April Dance Happenings: New York City

By Rachel Straus

 March 29 – April 9

Eiko & Koma

The Japanese avant-garde artists, whose home has been the U.S. since 1976, present the New York premiere of Naked at the Baryshnikov Arts Center. They will be intermittently naked, but what will stand out are their glacially slow movement tableaus that change one’s perception of time. Come with your patience, but know that you don’t have to stay the whole evening. The duo is offering Naked as an art installation. Audience members can come and go.

April 2

Dance of the Enchantress

At the Peter Norton Symphony Space, the South Indian classical dancer Vijayalakshmi will present herself in the dance style Mohiniyattam, which translates as “the Dance of the Enchantress.” According to ancient Indian legend, Vishnu the Preserver transformed himself into Mohini, an enchantress, in order to protect the universe from evil. Femininity and grace pervade the codified movements that alternate between pure dance and story telling. Performing along side Vijayalakshmi will be Palakal Rajagopalan (vocal), Muralee Krishnan (veena – lute), Sreekumar Kadampatt (edakka – hourglass-shaped drum), and Jayan Das (maddalam and mrdangam – double-headed tuned drums).

April 4

Merce Cunningham

On a monthly basis, the the Baryshnikov Arts Center has been showing Charles Atlas’ films of Merce Cunningham’s dances. Seeing Cunningham’s out-of-repertory works on a big screen is a boon to dance lovers. The next BAC flicks is eyeSpace (2006), which features music by David Behrman, costumes and sets by Daniel Arsham, and performances by the Cunningham dancers. The event begins with the webcast series called Mondays with Merce, which gives viewers deeper insight into Cunningham’s choreographic process. Valda Setterfield, a Cunningham performer from 1964-1974, will narrate and comment.

April 5-10

Stephen Petronio Dance Company

At the Joyce Theater, Stephen Petronio Company will present the New York premiere of Underland (2003). The work premiered with the Sydney Dance Company. It’s set to 14 songs by Australian rocker Nick Cave. It features multi-media projections by Mike Daly, another Down Under artist. Petronio’s evening-length work, now set on his 11 company members, is thick with movement and hipness.

April 8

“Ballet with a Modern Sensibility”

The 92nd St. Y’s “Fridays at Noon” free performance series continues with “Ballet with a Modern Sensibility.” Three choreographers—Christopher Caines, Brian Carey Chung, and Helen Heineman—will present excerpts of their new works, set to Italian Baroque music, and composers Meredith Monk, Arnold Schoenberg, Frédéric Mompou, Debussy, Beethoven, and Lou Harrison.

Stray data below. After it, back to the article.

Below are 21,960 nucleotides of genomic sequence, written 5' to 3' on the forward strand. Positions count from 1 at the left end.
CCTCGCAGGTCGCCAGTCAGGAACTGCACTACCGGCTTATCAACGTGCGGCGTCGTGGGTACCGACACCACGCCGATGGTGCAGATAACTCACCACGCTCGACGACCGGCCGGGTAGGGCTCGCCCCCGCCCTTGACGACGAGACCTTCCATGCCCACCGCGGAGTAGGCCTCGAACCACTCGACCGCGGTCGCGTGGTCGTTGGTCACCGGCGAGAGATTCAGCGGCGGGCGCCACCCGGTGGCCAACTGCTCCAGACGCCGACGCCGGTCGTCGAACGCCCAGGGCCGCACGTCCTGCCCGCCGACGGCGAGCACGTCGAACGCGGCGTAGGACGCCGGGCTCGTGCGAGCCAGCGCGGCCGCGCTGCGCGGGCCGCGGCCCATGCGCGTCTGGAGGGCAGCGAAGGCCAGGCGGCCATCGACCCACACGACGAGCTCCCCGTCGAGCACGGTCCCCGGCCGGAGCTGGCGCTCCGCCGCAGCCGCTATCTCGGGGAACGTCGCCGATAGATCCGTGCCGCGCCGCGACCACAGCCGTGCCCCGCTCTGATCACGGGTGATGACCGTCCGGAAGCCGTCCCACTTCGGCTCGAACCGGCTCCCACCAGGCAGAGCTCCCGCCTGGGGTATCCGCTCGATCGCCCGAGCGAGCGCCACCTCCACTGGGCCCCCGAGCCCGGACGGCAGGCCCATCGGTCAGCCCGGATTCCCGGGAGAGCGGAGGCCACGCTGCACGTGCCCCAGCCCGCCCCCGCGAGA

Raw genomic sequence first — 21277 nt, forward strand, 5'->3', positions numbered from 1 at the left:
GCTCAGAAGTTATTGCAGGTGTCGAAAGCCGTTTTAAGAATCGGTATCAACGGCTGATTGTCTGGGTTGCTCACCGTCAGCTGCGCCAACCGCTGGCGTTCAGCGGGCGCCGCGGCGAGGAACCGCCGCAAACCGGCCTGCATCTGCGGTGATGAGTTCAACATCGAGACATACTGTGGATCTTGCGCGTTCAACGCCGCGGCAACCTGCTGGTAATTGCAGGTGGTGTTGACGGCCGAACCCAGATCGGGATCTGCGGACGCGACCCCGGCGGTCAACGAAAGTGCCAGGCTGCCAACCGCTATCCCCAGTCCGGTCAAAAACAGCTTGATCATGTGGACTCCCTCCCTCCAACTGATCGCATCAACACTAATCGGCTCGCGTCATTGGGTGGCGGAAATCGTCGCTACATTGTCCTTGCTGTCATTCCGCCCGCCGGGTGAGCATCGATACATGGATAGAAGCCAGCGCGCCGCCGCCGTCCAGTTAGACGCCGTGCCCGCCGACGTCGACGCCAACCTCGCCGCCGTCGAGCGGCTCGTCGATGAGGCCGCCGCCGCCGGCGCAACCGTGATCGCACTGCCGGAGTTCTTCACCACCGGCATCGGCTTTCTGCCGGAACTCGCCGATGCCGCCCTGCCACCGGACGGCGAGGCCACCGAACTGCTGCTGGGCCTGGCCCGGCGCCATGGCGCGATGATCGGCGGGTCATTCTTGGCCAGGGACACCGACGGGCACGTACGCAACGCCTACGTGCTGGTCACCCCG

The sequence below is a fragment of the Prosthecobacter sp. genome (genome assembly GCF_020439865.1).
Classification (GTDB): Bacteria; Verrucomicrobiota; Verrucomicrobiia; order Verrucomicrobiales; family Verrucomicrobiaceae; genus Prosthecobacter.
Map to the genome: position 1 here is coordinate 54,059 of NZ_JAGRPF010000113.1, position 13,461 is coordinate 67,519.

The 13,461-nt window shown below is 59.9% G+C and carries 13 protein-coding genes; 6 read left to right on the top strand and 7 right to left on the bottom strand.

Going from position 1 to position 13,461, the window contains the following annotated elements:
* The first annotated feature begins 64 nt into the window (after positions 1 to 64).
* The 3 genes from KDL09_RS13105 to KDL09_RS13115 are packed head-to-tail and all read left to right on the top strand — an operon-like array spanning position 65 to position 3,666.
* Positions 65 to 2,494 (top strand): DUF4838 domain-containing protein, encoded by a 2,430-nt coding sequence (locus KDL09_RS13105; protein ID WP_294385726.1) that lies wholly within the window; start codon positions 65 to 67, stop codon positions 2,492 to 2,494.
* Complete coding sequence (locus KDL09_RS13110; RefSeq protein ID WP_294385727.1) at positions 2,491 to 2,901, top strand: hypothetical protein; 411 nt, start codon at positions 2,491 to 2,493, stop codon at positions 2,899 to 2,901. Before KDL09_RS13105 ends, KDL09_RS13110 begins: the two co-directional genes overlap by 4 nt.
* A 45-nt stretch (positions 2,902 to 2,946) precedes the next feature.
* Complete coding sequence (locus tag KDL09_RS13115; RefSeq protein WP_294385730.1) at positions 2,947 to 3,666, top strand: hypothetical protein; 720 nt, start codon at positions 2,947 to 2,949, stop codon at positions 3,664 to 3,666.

April 6-17

Ailey II

At The Ailey Citigroup Theater (the black box in the dance organization’s west 55 St. home), the second company will hold a two-week season. Six works and two programs will be danced by the 14-member Ailey II troupe, which travels the world almost as much as the parent company. The premieres include The Corner, a full ensemble work by Kyle Abraham—known for his fusion of popping, locking and post-modern dance—Doscongio by Robert Moses, set to two movements of Chopin’s Sonata for cello and piano (op. 65), and Shards by Donald Byrd, with music by Mio Morales.

April 14 – 16


At St. Mark’s Church, the pick-up troupe—comprised of dancers whose stage careers span several decades—will present two world premieres by its founding members, Carmen de Lavallade and Gus Solomons, Jr. The opening night performance will be followed by a celebration of Paradigm’s 15th anniversary and Carmen de Lavallade’s 80th birthday at Lautrec Bistro. You can join them, for a price, or just go to the show, which features a cast of eight veteran dancers, and a solo performance by Kyle Abraham, Solomon’s former student.

April 11

Dance Theatre of Harlem

At City Center Studio 5, Dance Theatre of Harlem’s artistic director Virginia Johnson and former New York City Ballet principal dancer Damian Woetzel will host an informal evening, focusing on the history of the first American black ballet company, founded at the height of the Civil Rights movement by Arthur Mitchell and Karel Shook. The pared-down company of dancers will perform excerpts from the repertoire.

April 12-24


DanceBrazil returns to The Joyce Theater with A Jornada (The Path), the high-octane 2001 work by artistic director Jelon Vieira. The evening-length piece is said the chart the path of Africans to Brazil. The Afro-Brazilian martial arts form Capoeira is used to express the emergence of Afro-Brazilian culture.